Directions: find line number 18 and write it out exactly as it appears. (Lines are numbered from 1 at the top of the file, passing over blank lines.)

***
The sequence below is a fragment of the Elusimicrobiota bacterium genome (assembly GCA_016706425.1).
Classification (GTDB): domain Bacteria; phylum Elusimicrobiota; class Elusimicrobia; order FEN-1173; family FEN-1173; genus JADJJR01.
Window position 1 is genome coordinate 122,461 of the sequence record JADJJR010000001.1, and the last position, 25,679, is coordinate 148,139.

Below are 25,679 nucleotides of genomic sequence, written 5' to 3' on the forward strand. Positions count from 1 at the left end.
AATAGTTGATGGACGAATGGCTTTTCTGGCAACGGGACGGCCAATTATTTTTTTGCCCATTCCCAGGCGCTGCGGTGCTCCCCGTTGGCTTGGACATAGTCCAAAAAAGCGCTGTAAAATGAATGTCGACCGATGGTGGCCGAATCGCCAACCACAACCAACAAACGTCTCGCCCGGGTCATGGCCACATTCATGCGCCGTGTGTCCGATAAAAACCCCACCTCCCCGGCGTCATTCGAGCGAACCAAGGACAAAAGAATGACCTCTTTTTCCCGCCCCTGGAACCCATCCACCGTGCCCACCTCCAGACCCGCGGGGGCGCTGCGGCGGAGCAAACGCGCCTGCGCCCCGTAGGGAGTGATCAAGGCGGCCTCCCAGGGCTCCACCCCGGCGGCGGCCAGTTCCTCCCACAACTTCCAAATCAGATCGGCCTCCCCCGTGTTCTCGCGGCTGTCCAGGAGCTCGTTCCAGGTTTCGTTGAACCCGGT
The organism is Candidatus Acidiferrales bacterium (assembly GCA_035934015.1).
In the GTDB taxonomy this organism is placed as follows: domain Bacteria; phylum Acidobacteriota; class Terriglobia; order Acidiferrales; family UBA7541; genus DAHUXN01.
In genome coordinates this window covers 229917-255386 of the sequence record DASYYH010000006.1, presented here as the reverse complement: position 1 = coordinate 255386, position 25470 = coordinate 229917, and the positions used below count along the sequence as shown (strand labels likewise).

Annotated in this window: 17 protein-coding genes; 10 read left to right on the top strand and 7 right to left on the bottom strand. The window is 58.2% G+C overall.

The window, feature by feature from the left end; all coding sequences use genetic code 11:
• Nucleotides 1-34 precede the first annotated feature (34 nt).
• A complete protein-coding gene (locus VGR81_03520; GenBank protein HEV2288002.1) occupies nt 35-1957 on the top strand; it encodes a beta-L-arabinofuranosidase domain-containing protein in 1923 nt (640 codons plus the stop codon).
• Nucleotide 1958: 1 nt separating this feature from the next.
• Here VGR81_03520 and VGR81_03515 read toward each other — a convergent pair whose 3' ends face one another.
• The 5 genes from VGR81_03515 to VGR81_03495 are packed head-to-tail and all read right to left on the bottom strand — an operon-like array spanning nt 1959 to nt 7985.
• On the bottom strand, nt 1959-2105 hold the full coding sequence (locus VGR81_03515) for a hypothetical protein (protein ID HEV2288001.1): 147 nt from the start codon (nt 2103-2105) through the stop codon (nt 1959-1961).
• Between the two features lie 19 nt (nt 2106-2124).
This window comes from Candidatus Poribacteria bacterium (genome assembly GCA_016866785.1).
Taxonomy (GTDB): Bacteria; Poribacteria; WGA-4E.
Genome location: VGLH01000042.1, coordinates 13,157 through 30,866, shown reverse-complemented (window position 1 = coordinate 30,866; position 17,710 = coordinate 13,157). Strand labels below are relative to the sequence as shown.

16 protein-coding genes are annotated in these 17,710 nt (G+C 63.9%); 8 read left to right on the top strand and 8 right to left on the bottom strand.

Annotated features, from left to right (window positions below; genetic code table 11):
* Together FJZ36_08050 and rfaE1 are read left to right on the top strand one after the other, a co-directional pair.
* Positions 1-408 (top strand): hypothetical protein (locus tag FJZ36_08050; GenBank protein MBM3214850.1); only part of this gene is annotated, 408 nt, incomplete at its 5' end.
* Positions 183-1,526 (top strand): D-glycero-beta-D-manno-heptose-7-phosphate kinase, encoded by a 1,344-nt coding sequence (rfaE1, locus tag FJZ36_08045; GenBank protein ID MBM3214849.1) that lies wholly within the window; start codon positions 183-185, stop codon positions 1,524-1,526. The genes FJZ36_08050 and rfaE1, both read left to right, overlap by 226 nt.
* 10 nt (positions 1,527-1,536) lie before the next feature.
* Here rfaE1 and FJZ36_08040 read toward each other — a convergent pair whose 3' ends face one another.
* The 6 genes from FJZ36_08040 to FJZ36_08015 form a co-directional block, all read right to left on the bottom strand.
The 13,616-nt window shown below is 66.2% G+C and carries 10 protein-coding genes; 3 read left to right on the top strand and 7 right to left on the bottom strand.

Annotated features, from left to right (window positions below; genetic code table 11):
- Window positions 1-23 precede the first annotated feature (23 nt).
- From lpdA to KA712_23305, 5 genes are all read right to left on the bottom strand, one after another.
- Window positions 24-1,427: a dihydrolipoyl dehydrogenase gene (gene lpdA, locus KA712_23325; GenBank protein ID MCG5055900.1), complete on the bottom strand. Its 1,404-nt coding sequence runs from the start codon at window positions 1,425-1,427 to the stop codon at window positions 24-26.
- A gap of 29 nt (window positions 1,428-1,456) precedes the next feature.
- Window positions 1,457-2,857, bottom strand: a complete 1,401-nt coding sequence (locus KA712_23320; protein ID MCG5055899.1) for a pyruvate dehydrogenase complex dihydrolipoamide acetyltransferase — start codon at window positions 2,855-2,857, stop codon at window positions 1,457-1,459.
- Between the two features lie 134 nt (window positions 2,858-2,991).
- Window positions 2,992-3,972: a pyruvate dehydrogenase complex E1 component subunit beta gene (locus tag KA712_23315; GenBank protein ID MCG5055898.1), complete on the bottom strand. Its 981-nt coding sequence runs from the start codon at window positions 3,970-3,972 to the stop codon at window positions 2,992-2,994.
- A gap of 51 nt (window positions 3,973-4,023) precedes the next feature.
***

This window comes from Candidatus Poribacteria bacterium (genome assembly GCA_016866785.1).